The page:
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In 2008, when Aza Raskin and his co-founders decided to call it quits on Humanized and its best known product, Songza, they got themselves gigs at Mozilla, and they quietly sold the assets of the service to Queens, New York-based online music retailer, Amiestreet. In reality, that was the last anyone should have heard of the service that used to strip audio out of YouTube videos and stream it to the users of its music service.
Amiestreet, a cult favorite of sorts, was started by Elias Roman, Peter Asbill, Elliott Breece and Eric Davich. They wanted Songza as their “night and weekend” project. However, by 2010, the writing was on the wall for them: the music buyer was going to want access to their music on all the devices, all the time.
Some surveys of their audience only reaffirmed what they were reading in the proverbial tea-leaves. It helped that all the legal hassels around the Internet radio royalty were getting resolved. In 2010, they sold assets and retail business to Amazon, allowing Roman and his cohorts to focus all their energy on Songza. Amazon is an investor in the company along with Deepfork Capital, a Silicon Valley-based investment group.
For nearly year and a half, they went into hiding and started working on an iOS app that was focused on music discovery. They launched the service in September 2011 with deep integration with Facebook (s FB). In March 2012 the company launched Music Concierge, first on the web and then on the iPhone.
It is a feature looks at the day of the week, time of the day, device you are using and everything they know about your lifestyle to suggest the things you need a soundtrack for. It’s the first feature you see when you open the iOS app or the website. Say you are feeling blue and it is Monday morning – well, there is a playlist for that. (Actually three playlists to choose from.) In the gym? Well, here ia a playlist of jock jams. Friday night and sitting at home with your spouse? You can pick a playlist for that.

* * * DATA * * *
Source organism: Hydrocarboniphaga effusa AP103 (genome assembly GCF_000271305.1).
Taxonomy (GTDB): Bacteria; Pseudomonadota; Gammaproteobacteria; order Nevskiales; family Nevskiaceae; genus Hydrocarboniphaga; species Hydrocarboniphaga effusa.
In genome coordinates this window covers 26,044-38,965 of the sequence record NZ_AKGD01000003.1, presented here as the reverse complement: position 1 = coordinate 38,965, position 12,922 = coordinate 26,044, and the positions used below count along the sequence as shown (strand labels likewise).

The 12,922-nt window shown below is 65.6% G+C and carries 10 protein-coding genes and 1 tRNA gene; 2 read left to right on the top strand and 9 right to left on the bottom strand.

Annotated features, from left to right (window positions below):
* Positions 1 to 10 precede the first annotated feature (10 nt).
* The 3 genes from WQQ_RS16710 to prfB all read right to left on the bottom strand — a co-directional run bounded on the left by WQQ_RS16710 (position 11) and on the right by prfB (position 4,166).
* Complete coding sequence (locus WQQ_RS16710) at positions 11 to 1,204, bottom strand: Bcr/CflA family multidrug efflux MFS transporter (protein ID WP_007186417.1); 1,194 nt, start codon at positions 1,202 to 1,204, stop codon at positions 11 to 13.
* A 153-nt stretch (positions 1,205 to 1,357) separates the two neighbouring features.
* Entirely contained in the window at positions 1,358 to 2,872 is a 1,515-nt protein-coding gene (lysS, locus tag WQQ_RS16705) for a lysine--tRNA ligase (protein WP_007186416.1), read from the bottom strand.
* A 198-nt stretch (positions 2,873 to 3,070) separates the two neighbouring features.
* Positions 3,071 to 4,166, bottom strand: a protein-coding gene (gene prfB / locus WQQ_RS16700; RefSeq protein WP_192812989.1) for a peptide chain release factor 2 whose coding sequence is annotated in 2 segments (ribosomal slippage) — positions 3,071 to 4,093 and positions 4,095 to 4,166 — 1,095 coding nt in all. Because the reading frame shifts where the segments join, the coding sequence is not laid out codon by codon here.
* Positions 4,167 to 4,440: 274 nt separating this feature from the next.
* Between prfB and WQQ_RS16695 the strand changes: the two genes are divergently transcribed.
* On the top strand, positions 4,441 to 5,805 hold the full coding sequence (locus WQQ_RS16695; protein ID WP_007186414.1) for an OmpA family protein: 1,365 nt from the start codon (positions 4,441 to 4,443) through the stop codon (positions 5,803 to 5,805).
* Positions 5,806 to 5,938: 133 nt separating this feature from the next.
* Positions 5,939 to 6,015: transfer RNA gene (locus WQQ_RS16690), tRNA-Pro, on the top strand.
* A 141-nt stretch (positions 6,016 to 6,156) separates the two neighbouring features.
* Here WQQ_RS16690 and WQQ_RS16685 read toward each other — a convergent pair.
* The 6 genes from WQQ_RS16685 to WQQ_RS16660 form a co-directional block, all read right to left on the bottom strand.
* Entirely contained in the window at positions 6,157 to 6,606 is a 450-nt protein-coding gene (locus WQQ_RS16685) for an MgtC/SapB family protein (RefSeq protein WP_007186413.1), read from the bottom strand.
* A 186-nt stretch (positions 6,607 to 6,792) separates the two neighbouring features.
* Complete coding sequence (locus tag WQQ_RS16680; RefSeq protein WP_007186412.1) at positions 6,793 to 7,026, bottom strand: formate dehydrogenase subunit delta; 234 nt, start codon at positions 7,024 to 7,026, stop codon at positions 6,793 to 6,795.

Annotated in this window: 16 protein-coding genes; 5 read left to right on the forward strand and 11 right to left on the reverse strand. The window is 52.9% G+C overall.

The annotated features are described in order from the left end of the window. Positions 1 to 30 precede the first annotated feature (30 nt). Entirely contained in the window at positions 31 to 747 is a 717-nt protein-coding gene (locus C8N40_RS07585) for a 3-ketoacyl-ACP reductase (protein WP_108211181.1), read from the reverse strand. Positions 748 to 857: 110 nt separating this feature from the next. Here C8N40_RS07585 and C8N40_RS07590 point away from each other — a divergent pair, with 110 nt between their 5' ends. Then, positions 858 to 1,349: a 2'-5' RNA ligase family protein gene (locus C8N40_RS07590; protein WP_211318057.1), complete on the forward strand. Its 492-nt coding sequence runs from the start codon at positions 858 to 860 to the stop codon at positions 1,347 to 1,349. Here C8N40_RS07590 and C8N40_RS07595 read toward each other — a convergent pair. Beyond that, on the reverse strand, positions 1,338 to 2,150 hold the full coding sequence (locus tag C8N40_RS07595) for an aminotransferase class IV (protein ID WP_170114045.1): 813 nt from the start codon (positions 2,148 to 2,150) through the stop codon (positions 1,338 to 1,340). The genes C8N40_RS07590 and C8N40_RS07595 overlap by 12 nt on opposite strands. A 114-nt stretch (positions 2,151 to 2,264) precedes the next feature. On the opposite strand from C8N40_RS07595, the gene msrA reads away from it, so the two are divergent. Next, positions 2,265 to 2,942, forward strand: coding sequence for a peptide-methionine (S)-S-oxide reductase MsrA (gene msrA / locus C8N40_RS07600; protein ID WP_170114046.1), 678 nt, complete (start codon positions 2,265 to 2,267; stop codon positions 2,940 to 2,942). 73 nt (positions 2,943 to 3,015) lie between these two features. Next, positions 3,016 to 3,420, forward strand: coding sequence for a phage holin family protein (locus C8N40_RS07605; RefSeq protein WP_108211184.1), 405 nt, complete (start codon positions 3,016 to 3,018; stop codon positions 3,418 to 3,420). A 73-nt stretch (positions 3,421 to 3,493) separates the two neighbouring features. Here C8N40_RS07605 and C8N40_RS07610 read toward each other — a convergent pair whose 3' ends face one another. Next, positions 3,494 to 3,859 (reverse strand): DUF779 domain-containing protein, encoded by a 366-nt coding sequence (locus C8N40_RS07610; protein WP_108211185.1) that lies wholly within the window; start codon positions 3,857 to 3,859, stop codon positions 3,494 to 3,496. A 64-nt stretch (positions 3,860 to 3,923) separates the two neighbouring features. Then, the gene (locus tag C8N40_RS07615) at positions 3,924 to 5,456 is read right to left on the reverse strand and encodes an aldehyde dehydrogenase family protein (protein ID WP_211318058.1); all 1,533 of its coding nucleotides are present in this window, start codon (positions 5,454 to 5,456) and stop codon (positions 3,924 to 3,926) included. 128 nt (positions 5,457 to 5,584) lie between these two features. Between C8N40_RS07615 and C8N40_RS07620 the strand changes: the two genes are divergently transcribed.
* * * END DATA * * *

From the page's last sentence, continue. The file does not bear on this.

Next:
Zero to a million in 10 days
Hmmm. Doesn’t Pandora already do that, you might be asking? The answer is yes and no. Yes, Pandora uses its magical algorithm and creates playlists based on the name of the artist you like or the song you want to listen to. Songza, on the other hand, uses humans — about 25 in total — to create playlists and then uses algorithm to help you discover those playlists. (By the way, Pandora used humans to build its music genome and then uses that to create the automatic playlists we like so much.)
Things were going rather well for them, but when 10 days ago, Songza launched an iPad app, everything simply changed. Songza’s idea of presenting mood-and-situation based playlists seems to have stuck a chord with the listeners. Songza currently is now the number one iPad app, not just music, and it is ranked number two in the iPhone app universe. In the process it has become the number one iOS music app for both the iPad and the iPhone. Today the company announced that there have been 1.15 million downloads of the iOS version of the app. (Songza also works on Kindle Fire and on select Android devices.) And if that wasn’t enough, it has been getting a lot of usage and happy users — over 100,000 of them are tuning in daily.